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Fusion vs. Gemination in Teeth

If you’re like most people, you’ve probably never heard of the rare conditions known as tooth fusion or germination, and understandably so. It is estimated that only about 2.5 percent of Caucasian and 5 percent of Asian children experience either of these dental issues, and most people never hear about either condition unless it affects them or their child. So, what are germination and fusion and should you be concerned if your child is affected? Dr. Stephen Hill of Allen, Texas sheds some light on these little know dental phenomena.

Though most are born toothless, the average child eventually grows twenty baby teeth before losing them to make room for their permanent adult teeth. Sometimes, however, that number is off thanks to rare conditions known as fusion and germination.

Tooth fusion is what happens when two separate tooth buds grow together and form into one tooth that is literally fused together. Fused teeth may have two separate tooth buds, and even their own pulp chambers and canals, but upon extraction or falling out, they will still be fused together as one solid tooth. Fused teeth are more common in children than adults, but in extremely rare cases can appear in adult teeth.

On the other hand, tooth gemination is what happens when a single tooth base splits off and forms two teeth that on the surface of the crown appear to be separate – but are actually still conjoined at the base. Much like tooth fusion, tooth gemination is much more common in children than adults, however, it is more likely to occur in adults than tooth fusion.

So, what should you do if your child is diagnosed with tooth fusion or gemination? According to Hill, it depends on the tooth.

“Teeth that are fused or geminated should be monitored closely by the parents and dentist,” he said. “Often, geminated teeth may be more prone to cavities because the space between the crowns is so tight- it can make brushing and flossing that tooth very difficult.”

Another issue that may occur with fused or geminated teeth is that because of their size and complex root system, the fused or geminated tooth may have trouble falling out on its own, requiring an extraction. This is especially important because, in ideal conditions, two teeth should be growing underneath one fused or geminated tooth. This means that by failing to fall out, the fused or geminated baby tooth can stall the development of not just one, but two adult teeth and cause a lot of crowding on the surface in the meantime.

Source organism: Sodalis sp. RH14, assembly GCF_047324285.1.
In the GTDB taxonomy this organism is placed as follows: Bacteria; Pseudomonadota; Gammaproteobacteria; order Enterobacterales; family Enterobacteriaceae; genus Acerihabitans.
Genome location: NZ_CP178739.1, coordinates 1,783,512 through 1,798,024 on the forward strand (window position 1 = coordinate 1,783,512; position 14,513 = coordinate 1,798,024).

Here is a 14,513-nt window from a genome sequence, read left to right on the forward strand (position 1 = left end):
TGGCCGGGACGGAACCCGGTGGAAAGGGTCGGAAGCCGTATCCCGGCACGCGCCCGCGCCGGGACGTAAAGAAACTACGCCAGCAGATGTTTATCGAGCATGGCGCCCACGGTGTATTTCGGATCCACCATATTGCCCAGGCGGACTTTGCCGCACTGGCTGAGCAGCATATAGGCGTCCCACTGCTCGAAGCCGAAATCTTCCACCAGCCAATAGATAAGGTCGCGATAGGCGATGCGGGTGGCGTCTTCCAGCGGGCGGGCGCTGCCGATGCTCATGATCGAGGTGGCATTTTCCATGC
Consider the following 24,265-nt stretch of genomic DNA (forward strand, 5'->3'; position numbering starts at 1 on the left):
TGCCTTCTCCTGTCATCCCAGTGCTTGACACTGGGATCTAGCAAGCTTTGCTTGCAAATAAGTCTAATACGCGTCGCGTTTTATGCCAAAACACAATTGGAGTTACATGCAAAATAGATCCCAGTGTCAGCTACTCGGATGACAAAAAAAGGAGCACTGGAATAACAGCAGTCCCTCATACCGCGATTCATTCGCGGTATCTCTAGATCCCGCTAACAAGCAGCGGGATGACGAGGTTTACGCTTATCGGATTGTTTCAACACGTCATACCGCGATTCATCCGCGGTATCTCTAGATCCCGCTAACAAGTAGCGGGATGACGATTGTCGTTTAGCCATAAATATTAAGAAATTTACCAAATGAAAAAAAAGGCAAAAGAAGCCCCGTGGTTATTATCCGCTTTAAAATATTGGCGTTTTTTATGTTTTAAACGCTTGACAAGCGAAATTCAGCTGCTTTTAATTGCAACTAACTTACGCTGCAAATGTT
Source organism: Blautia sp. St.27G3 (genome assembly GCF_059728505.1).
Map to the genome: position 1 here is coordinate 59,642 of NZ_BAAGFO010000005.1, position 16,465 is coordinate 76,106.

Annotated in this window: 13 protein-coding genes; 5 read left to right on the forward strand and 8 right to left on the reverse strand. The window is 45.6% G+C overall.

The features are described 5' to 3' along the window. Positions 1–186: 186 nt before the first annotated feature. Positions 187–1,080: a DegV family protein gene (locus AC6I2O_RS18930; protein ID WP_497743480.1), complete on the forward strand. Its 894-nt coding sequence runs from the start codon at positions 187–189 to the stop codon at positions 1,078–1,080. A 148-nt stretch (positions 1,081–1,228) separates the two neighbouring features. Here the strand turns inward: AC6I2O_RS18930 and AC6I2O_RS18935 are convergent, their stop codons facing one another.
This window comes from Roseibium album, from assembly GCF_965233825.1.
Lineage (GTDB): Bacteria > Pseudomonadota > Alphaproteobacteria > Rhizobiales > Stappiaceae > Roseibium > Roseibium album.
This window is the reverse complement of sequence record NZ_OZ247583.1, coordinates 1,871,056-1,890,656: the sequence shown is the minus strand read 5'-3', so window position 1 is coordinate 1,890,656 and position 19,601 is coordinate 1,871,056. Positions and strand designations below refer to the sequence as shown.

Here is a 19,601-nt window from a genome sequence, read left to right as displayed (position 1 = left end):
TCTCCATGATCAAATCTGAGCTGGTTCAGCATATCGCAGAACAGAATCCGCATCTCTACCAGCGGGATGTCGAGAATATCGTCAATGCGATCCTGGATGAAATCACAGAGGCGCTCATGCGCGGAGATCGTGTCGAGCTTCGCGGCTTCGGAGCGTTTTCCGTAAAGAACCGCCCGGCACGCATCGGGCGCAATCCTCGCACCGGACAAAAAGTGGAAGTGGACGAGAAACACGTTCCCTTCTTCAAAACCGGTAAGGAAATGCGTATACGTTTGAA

Other potential problems caused by geminated and fused teeth?

Sometimes there are no adult teeth below a fused or geminated tooth,” Hill said. “This can create a big gap when the fused or geminated tooth falls out- and would most likely require braces to correct.”

Thankfully, Hill says just because a child has a fused or geminated baby tooth does not mean they will have a fused or geminated adult tooth, but in some extremely rare cases, adults do develop teeth with these phenomena. When this occurs, patients can choose to leave the tooth as is, try to have the tooth surgically separated without removing it, or even have it filed down to take up less space, usually requiring a crown and/or root canal as well.

“The most important thing to remember about fused or geminated teeth is that most of the time they pose no danger to the child, and shouldn’t be cause for much concern,” Hill said. “As long as you are paying close attention to brushing and flossing, and you are working with your dentist to keep a close eye on the development of adult teeth below the surface, most fused or geminated teeth won’t require any intervention.”

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